I have had much better luck with uptake/driveability of the multi-plate clutches than the beefy singles.

Streetwiseguy
Streetwiseguy MegaDork
3/3/22 5:12 p.m.

A twin disc 5 inch clutch on a flex plate sure does make for a zingy engine.  And they sure are easy to stall pulling out of a parking spot.

stafford1500
stafford1500 GRM+ Memberand Dork
3/3/22 7:42 p.m.
Kendall_Jones said:

Are we posting race clutches now? Cause I got a tiny one!

5.5"? why so big???

From an IRL car circa 2005

alfadriver
alfadriver GRM+ Memberand MegaDork
3/3/22 8:08 p.m.

Tim

How did you attach the small flywheel to the flex plate?  Pretty clever solution, there- never considered using an auto trans flex plate...

stafford1500
stafford1500 GRM+ Memberand Dork
3/4/22 6:10 a.m.

In reply to alfadriver :

Typically, the flywheel bolts are replaced with longer parts and the button flywheel mounts in behnid/parallel to the flexplate. There are other ways, but this is the most effective way to transmit the torque straight from the crank to the clutch assembly.

dean1484
dean1484 GRM+ Memberand MegaDork
3/4/22 8:36 a.m.

Over the course of ownership of one of my FC RX7s the clutch and flywheel got progressively lighter. I did not have any real issues street driving it. Yes it was a little finicky on steep hill starts but generally no issues for me. However a couple other people tried driving it and they had a hell of a time.  
 

I would be curious if having it on a much higher Hp car will make it easier. 

gumby
gumby GRM+ Memberand Dork
3/4/22 8:53 a.m.
stafford1500 said:

From an IRL car circa 2005

So, that's what they're overcompensating for! A weenie 4".....clutch

Silver Crown clutch

stafford1500
stafford1500 GRM+ Memberand Dork
3/4/22 2:37 p.m.
gumby said:
stafford1500 said:

From an IRL car circa 2005

So, that's what they're overcompensating for! A weenie 4".....clutch

Silver Crown clutch

That particular flywheel, we had to cut the clutch cover in pieces to get it off the studs. It got overheated and the studs flared out in the process of warping the flywheel. They have the most beautiful transition to to bright blue at the top of the studs.

 Lesson learned: don't overheat the tiny little clutch/flywheel with too much slipping.

Randy_Forbes
Randy_Forbes New Reader
3/5/22 10:48 p.m.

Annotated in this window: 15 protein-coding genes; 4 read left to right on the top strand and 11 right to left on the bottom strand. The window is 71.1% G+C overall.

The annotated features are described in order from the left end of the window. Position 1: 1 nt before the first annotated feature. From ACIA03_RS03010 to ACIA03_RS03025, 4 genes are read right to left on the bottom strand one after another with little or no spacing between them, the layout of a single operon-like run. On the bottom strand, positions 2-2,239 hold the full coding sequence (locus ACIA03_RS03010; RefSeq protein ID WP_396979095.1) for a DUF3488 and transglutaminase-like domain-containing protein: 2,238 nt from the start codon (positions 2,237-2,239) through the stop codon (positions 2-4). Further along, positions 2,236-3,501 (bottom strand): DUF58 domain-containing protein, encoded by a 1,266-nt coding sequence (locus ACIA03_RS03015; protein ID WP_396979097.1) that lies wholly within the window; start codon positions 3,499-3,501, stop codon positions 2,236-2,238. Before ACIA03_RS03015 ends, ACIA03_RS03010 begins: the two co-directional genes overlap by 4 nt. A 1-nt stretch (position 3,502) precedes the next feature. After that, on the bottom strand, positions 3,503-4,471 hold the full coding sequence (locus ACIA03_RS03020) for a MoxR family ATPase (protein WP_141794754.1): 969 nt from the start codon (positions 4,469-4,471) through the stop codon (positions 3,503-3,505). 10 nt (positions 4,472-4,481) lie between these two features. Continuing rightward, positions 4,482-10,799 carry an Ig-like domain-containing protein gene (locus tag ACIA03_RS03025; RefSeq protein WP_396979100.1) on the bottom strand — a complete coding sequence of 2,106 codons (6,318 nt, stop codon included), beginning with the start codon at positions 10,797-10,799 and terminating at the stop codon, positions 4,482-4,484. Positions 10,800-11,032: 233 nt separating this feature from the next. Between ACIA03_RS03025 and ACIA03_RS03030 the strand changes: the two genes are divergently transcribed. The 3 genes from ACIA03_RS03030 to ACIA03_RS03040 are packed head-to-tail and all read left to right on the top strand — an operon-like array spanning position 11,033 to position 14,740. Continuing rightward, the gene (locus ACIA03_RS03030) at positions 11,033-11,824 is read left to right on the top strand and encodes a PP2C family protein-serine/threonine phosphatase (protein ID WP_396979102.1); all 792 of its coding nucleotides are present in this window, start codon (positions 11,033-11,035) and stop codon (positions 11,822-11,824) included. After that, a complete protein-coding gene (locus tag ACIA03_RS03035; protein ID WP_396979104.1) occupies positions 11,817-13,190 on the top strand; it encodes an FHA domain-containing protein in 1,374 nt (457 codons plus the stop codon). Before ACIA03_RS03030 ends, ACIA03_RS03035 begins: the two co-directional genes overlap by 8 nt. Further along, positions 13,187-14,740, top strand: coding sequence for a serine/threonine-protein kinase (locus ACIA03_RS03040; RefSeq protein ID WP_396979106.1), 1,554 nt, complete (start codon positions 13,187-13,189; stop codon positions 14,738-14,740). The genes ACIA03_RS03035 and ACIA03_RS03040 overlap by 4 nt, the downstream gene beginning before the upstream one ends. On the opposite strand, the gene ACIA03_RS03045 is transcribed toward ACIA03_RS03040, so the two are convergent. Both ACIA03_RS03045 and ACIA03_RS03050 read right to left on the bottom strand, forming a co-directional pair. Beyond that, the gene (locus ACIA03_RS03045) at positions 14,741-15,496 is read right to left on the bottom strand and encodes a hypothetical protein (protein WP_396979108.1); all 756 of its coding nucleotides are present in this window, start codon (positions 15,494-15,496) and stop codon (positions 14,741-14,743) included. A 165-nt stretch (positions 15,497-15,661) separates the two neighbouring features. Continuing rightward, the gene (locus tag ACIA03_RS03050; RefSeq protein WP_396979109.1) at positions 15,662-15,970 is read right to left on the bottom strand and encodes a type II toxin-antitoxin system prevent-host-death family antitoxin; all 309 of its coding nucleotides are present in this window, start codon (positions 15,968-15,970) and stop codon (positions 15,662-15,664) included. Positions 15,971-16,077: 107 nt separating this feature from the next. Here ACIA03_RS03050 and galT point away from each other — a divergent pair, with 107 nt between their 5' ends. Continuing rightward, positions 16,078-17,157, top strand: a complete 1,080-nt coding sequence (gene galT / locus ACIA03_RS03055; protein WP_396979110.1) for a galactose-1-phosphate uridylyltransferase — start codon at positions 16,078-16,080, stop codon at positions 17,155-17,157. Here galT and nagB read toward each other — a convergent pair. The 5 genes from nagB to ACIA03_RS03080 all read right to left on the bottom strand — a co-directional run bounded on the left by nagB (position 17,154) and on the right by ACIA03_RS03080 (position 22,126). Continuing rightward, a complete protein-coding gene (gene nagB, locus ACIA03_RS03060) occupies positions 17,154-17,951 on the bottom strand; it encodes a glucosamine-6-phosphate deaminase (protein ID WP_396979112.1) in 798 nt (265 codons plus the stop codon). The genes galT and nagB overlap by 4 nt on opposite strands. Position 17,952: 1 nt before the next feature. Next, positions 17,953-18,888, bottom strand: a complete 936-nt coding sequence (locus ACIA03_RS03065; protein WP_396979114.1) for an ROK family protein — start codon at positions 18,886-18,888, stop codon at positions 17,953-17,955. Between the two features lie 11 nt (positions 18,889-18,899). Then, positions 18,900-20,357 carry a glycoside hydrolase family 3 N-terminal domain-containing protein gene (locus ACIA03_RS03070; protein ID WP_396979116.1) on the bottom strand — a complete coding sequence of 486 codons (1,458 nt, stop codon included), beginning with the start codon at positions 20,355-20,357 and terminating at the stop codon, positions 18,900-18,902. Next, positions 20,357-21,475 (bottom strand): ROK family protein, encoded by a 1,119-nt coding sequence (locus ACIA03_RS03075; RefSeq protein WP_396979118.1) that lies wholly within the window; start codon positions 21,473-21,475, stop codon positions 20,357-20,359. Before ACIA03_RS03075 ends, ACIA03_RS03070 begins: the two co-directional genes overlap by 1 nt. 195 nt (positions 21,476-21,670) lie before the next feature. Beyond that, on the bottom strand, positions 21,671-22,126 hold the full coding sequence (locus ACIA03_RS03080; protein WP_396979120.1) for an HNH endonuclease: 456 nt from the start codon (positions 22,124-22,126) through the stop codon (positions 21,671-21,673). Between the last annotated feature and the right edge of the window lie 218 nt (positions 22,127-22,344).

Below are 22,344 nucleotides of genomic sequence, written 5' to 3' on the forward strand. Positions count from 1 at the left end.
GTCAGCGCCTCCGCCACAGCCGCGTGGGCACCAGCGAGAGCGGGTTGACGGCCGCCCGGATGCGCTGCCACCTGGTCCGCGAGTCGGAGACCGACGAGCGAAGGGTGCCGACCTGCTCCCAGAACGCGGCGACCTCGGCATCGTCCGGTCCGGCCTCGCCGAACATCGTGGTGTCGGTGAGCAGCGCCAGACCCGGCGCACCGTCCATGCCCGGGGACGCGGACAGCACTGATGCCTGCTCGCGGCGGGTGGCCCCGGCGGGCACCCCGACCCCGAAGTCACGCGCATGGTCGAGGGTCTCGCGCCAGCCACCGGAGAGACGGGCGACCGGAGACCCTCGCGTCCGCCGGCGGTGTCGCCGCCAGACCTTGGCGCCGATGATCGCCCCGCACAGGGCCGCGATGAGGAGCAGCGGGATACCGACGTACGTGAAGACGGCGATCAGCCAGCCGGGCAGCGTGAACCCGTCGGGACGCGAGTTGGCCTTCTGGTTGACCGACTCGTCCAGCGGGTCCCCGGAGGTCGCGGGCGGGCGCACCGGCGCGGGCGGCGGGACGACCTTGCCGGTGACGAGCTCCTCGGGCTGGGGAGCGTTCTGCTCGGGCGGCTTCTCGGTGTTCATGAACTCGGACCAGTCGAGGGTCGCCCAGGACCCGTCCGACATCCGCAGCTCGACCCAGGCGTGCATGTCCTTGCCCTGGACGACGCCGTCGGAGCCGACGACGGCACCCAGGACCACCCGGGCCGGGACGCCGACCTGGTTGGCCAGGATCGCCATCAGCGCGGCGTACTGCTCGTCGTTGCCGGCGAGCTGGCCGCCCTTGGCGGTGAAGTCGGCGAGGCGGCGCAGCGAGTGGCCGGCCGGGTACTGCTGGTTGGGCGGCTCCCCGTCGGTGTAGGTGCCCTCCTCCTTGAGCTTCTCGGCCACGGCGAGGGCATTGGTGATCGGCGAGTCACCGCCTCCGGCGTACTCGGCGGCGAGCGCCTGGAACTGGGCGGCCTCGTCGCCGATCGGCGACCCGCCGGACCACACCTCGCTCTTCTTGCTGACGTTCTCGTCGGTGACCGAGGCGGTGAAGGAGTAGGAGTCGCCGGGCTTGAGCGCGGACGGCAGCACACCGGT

I put the same clutch in an M Coupe for a guy, and swapped out his stock S54 for an increased stroke 3.4 litre one.  It was his dedicated track car, but never came to terms with the on/off clutch action and had it pulled back out.

With the extra-curricular work I did on the car, putting some test miles__40-50 anyway__on it was a given, and being in a somewhat rural area, driving it around here wasn't an issue.  I was also tasked with some brake diagnosis and bedding in some pads, so I had a bit of fun  with it.

The transport driver had no yearning to drive it onto the 5-th wheel trailer, for a short hop down to Active Autowerke to get tuned with it new CSL airbox, so I poppped it up the ramps for him!

mke
mke Dork
3/6/22 8:11 a.m.

In reply to Randy_Forbes :

Mine is a street car and there is no way I'd switch back to a standard type clutch.

 was I was pretty nervous making the jump, but tilton was saying their pretty new at the time (like..115-16 years ago?) carbon-carbon setup was ok for street use and a few people were running them so I said ok.  At the time they were the 3 disc 7.25 thinking is should have a better service life. 

Anyway for sure its more on/off than a stock clutch and carbon bites more the hotter it gets so if I heat it up it wants to be a race clutch.  It will also chatter a bit  when you let it slip too much.  When Someone new droves the car I just told them "the clutch is a little sensitive" and  none of the maybe dozen people who drove it had any issue or even commented on it.  The old clutch with the million lb clutch pedal they did comment on, it was horrible, I don't want that back.